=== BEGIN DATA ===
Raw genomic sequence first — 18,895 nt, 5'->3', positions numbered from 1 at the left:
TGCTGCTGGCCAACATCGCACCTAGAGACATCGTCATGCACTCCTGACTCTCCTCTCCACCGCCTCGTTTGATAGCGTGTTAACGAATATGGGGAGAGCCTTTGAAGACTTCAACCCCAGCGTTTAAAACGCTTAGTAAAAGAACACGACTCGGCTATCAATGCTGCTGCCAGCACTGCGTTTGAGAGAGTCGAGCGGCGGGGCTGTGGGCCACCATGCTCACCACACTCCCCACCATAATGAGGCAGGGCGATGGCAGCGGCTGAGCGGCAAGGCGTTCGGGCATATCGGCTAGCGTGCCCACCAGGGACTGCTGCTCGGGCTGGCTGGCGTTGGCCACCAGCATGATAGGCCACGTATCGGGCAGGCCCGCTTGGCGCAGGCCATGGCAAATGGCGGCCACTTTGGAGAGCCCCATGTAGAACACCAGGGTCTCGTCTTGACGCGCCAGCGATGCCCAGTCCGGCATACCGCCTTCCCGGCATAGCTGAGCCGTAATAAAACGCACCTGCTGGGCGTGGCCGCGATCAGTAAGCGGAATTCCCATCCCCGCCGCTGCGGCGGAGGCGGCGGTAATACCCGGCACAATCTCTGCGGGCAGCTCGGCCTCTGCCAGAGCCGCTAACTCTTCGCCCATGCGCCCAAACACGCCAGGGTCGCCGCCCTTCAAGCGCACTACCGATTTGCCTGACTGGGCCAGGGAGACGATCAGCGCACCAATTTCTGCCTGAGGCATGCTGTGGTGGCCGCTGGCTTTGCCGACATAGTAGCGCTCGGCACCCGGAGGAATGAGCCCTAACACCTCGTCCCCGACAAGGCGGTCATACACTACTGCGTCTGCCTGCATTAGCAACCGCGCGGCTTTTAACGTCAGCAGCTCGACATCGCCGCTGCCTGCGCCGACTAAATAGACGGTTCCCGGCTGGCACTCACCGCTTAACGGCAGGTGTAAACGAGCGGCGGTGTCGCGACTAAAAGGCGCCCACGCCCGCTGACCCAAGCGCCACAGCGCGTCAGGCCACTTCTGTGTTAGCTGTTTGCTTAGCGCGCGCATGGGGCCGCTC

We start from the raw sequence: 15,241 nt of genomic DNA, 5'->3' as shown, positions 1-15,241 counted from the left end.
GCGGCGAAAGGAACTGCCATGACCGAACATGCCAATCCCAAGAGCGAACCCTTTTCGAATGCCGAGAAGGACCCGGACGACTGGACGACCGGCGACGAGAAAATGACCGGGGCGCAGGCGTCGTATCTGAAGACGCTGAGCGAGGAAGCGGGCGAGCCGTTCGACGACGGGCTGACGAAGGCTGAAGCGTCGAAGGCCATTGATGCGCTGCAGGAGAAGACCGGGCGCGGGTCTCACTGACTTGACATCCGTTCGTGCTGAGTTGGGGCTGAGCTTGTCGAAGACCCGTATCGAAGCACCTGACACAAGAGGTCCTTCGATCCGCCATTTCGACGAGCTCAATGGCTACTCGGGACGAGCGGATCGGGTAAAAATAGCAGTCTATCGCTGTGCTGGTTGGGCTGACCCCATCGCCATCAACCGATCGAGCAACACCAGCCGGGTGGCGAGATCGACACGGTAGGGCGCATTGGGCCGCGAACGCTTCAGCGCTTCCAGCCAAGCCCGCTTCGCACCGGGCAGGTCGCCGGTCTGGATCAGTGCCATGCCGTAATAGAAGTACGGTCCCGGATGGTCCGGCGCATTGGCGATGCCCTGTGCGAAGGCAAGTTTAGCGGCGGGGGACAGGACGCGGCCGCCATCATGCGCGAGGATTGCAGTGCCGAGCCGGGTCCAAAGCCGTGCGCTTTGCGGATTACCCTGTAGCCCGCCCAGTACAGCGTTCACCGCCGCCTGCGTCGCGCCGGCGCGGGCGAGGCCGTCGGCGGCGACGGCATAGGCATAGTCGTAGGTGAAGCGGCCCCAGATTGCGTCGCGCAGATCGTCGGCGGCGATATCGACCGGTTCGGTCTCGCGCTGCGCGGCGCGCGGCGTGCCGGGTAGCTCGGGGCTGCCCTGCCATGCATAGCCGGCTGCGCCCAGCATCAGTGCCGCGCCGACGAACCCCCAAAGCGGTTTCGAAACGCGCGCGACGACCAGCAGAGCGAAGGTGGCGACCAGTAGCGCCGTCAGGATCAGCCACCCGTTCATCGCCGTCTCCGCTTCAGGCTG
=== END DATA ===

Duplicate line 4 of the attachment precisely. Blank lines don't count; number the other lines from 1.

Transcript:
GCGGCGAAAGGAACTGCCATGACCGAACATGCCAATCCCAAGAGCGAACCCTTTTCGAATGCCGAGAAGGACCCGGACGACTGGACGACCGGCGACGAGAAAATGACCGGGGCGCAGGCGTCGTATCTGAAGACGCTGAGCGAGGAAGCGGGCGAGCCGTTCGACGACGGGCTGACGAAGGCTGAAGCGTCGAAGGCCATTGATGCGCTGCAGGAGAAGACCGGGCGCGGGTCTCACTGACTTGACATCCGTTCGTGCTGAGTTGGGGCTGAGCTTGTCGAAGACCCGTATCGAAGCACCTGACACAAGAGGTCCTTCGATCCGCCATTTCGACGAGCTCAATGGCTACTCGGGACGAGCGGATCGGGTAAAAATAGCAGTCTATCGCTGTGCTGGTTGGGCTGACCCCATCGCCATCAACCGATCGAGCAACACCAGCCGGGTGGCGAGATCGACACGGTAGGGCGCATTGGGCCGCGAACGCTTCAGCGCTTCCAGCCAAGCCCGCTTCGCACCGGGCAGGTCGCCGGTCTGGATCAGTGCCATGCCGTAATAGAAGTACGGTCCCGGATGGTCCGGCGCATTGGCGATGCCCTGTGCGAAGGCAAGTTTAGCGGCGGGGGACAGGACGCGGCCGCCATCATGCGCGAGGATTGCAGTGCCGAGCCGGGTCCAAAGCCGTGCGCTTTGCGGATTACCCTGTAGCCCGCCCAGTACAGCGTTCACCGCCGCCTGCGTCGCGCCGGCGCGGGCGAGGCCGTCGGCGGCGACGGCATAGGCATAGTCGTAGGTGAAGCGGCCCCAGATTGCGTCGCGCAGATCGTCGGCGGCGATATCGACCGGTTCGGTCTCGCGCTGCGCGGCGCGCGGCGTGCCGGGTAGCTCGGGGCTGCCCTGCCATGCATAGCCGGCTGCGCCCAGCATCAGTGCCGCGCCGACGAACCCCCAAAGCGGTTTCGAAACGCGCGCGACGACCAGCAGAGCGAAGGTGGCGACCAGTAGCGCCGTCAGGATCAGCCACCCGTTCATCGCCGTCTCCGCTTCAGGCTG